What exactly is a carbon footprint?

22 02 2008

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This is a really interesting article by Michael Specter in last week’s New Yorker about how difficult it is to really quantify the actual carbon footprint of products because there is no current standard for this kind of analysis. Regarding foods, there are so many variables such as packaging, fertilizers used, shipping methods, amount of sunlight available during the growing season, time of year etc… that make it seemingly impossible to compare apples to apples…so to speak. So many seemingly obvious decisions are called into question when more far-reaching criteria are considered such as “should you buy that bottle of wine from France that is brought here via ship or from California which is trucked to the store? [answer: if you live East of Ohio, choose the Bordeaux].

Another interesting aspect of this article is an interview with Richard Sandor at the Chicago Climate Exchange who argues that putting a price on reduced greenhouse gas emissions will be the most effective way to reduce global warming. I wasn’t a big believer in carbon offsets but Sandor makes a good case. He compares the current climate crisis to the acid rain problem of the 1980’s.

“When Congress passed the Clean Air Act, in 1990, the law included a section that mandated annual acid-rain reductions of ten million tons below 1980 levels. Each large smokestack was fitted with a device to measure sulfur-dioxide emissions. As a way to help meet the goals, the act enabled the creation of the market. “Industry lobbyists said it would cost ten billion dollars in electricity increases a year. It cost one billion,” Sandor told me. It soon became less expensive to reduce emissions than it was to pollute. Consequently, companies throughout the country suddenly discovered the value of investing millions of dollars in scrubbers, which capture and sequester sulfur dioxide before it can reach the atmosphere.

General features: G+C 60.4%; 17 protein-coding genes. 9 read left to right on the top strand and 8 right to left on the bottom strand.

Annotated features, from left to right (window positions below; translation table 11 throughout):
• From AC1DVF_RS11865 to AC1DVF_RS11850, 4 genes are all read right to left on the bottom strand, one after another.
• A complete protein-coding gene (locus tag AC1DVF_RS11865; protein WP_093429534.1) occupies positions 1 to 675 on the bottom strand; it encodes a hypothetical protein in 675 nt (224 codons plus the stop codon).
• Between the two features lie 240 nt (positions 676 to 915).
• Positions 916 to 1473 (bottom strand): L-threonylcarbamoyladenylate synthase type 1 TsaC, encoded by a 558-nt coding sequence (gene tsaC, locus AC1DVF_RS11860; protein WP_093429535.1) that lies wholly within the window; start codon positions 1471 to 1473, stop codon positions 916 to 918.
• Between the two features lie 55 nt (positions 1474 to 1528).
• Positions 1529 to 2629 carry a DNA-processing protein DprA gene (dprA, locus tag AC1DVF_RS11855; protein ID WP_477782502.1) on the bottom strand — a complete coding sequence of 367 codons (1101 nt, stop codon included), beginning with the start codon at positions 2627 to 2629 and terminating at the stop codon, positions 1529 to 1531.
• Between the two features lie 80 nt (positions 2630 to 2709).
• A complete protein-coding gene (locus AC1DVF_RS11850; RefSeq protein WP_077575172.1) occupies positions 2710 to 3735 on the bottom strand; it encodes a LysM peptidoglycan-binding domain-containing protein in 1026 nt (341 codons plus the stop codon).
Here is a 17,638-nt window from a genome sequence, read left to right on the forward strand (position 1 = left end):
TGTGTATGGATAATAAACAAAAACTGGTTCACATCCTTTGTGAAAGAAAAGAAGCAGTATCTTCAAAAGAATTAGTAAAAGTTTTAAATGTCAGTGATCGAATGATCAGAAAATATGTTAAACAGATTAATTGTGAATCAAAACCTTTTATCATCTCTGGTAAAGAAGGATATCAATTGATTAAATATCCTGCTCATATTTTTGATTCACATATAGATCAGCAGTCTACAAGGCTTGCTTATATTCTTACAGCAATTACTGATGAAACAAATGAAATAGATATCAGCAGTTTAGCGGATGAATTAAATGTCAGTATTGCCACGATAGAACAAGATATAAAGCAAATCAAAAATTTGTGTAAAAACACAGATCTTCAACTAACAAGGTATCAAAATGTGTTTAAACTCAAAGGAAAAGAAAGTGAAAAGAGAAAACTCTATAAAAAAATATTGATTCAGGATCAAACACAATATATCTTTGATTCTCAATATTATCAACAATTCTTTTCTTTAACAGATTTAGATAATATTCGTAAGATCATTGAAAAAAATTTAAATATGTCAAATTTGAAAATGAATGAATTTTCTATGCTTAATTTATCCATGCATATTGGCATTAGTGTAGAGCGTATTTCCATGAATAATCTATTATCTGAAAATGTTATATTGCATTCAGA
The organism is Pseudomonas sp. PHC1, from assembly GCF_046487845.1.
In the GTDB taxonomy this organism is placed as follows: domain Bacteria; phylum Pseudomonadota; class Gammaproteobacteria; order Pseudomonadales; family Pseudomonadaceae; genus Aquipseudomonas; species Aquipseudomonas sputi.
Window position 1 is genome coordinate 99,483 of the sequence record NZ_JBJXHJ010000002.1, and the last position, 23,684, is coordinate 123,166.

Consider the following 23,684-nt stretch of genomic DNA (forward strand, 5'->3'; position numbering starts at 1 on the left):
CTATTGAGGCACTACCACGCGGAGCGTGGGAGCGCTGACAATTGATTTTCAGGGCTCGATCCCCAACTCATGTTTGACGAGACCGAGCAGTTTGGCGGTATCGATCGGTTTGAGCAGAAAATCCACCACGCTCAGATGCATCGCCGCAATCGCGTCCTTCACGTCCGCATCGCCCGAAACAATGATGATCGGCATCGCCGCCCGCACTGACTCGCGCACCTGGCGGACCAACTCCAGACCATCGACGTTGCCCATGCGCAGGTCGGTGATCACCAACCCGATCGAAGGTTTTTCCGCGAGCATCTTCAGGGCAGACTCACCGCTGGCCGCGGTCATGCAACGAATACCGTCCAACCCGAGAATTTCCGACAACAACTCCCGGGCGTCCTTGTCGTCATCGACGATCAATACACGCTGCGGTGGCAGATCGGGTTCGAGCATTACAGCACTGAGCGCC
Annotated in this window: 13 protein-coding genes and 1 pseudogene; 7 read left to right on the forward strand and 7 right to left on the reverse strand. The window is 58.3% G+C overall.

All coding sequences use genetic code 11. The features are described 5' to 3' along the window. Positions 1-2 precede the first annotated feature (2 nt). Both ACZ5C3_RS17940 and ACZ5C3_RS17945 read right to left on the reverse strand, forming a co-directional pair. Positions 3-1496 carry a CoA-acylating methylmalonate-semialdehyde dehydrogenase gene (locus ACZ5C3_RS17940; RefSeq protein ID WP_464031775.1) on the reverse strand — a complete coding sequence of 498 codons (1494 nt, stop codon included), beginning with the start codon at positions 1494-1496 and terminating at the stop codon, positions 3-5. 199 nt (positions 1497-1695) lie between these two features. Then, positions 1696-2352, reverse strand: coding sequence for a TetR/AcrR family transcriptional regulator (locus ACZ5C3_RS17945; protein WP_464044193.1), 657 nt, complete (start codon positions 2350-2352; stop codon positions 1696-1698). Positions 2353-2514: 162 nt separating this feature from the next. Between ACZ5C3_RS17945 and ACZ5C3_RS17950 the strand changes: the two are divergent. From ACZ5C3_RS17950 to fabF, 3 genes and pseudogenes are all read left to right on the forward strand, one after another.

He also argues that putting a value on carbon emissions will enable poorer countries to obtain financing for maintaining their forests and oceans that will prevent deforestation and pollution on a global scale.

The article is definitely worth a read.

Personally, one thing I worry about is a possible backlash when consumers realize that they can’t really quantify how “green” their practices are because they can’t measure any advances they make. Maybe the next Nobel prize will go to the person who figures out an accessible system to quantify all this.

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25 02 2008
carbonfunddotorg

At Carbonfund.org, we support the efforts made by the FTC and other verification agencies to ensure the quality and transparency of the carbon offset market.

As a non-profit, we’re doing our part to ensure quality carbon offsets and to safeguard against some of the problems mentioned here in your post.

More specifically, the products that we certify as CarbonFree undergo a rigorous carbon life cycle analysis to determine the product’s carbon footprint–all according to third party standards.

In addition, our entire project portfolio is third party certified and we undergo annual audits. These project reviews and financial statements are available online at our website: http://www.Carbonfund.org

To learn more, please visit us online or contact us.

Thank you,
Carbonfund.org

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